April 12, 1995 in Nation/World

Greenspan: Inflation Under Control Fed Chief Says Central Banks Must Maintain Progress

Associated Press
 
Tags:economy

Inflation is under control around the globe and the job of central banks worldwide is to keep up the progress, Federal Reserve Chairman Alan Greenspan said Tuesday.

On another issue, he rejected more regulation to prevent another investment bank collapse like the one suffered by Baring Brothers & Co.

“An environment conducive to stable product prices and to maintaining sustainable economic growth is a central responsibility of central banks,” Greenspan said in a speech to a monetary policy conference in Stockholm, Sweden.

“Perhaps the most important development … has been the shift from an environment of inflationary expectations built into both business planning and financial contracts toward an environment of lower inflation. It is important that progress continue,” Greenspan said.

Shortly before the speech was delivered, the Labor Department reported that wholesale inflation turned in its best performance in five months. Energy and food costs declined in March, helping to keep the overall price level from rising at all.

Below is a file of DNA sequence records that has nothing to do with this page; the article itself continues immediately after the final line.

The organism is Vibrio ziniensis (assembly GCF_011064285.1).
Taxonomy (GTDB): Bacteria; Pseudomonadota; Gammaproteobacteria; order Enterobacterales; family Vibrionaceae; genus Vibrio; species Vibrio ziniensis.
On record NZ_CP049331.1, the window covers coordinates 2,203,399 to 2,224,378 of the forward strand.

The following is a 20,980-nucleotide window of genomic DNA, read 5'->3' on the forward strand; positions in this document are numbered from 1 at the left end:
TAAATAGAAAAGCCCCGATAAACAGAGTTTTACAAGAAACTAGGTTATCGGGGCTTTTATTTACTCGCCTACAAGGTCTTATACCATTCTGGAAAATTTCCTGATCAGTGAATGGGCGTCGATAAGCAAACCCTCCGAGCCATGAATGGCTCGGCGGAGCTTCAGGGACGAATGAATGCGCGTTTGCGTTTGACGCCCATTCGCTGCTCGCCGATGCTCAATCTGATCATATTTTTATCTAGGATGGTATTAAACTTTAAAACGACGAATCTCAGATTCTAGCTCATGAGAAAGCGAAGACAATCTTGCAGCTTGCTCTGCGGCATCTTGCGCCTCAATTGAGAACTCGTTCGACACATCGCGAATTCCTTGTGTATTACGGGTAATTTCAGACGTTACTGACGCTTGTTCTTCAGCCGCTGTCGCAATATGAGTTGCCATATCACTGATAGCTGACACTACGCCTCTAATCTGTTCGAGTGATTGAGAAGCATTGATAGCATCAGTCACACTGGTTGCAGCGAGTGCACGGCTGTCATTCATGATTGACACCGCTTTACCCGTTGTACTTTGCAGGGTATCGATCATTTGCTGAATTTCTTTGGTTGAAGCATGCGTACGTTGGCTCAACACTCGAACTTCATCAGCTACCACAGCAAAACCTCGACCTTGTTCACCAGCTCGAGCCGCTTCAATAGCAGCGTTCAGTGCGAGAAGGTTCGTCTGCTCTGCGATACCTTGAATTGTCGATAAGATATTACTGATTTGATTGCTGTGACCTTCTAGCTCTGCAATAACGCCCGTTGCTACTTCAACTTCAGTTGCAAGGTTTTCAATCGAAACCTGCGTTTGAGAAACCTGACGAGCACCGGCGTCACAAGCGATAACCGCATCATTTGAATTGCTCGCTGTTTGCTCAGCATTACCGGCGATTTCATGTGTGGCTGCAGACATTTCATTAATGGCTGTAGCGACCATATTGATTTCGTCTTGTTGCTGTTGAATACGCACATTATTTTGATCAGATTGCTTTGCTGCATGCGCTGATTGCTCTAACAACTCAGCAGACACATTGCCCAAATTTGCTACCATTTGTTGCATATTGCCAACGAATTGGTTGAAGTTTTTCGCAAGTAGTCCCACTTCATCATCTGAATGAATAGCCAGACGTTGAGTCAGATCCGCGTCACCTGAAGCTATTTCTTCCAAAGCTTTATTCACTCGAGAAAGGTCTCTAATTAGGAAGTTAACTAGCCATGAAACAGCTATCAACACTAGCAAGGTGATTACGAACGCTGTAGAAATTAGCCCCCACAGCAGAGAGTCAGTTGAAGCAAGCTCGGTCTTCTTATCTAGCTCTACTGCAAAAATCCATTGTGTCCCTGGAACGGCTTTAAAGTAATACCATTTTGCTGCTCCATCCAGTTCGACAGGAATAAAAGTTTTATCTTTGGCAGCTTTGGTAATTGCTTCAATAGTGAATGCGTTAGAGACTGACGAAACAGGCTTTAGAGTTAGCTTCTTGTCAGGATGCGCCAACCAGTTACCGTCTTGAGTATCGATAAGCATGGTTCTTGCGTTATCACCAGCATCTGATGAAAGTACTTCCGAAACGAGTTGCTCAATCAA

Greenspan did not discuss the U.S. economy in his remarks. The Fed has raised interest rates seven times during a 12-month period ending Feb. 1 to slow the economy and keep inflation in check.

“Few now question the overall benefits for economic growth and stability of the dramatic slowdown in the rate of price inflation on a worldwide basis over the past decade,” Greenspan said. “Fewer should question the need to maintain a credible long-run commitment to price stability.”

As for the collapse of Baring Brothers, the British investment house that lost nearly $1 billion in the Asian futures markets, Greenspan said one lesson is that “large losses can be created quite efficiently. Today’s technology enables single individuals to initiate massive transactions with very rapid execution.”

But he said putting up barriers to technology is not the answer, because “Suppressed markets in one location would be displaced by others outside the reach of government controls and taxes.”

© Copyright 1995 Associated Press. All rights reserved. This material may not be published, broadcast, rewritten, or redistributed.


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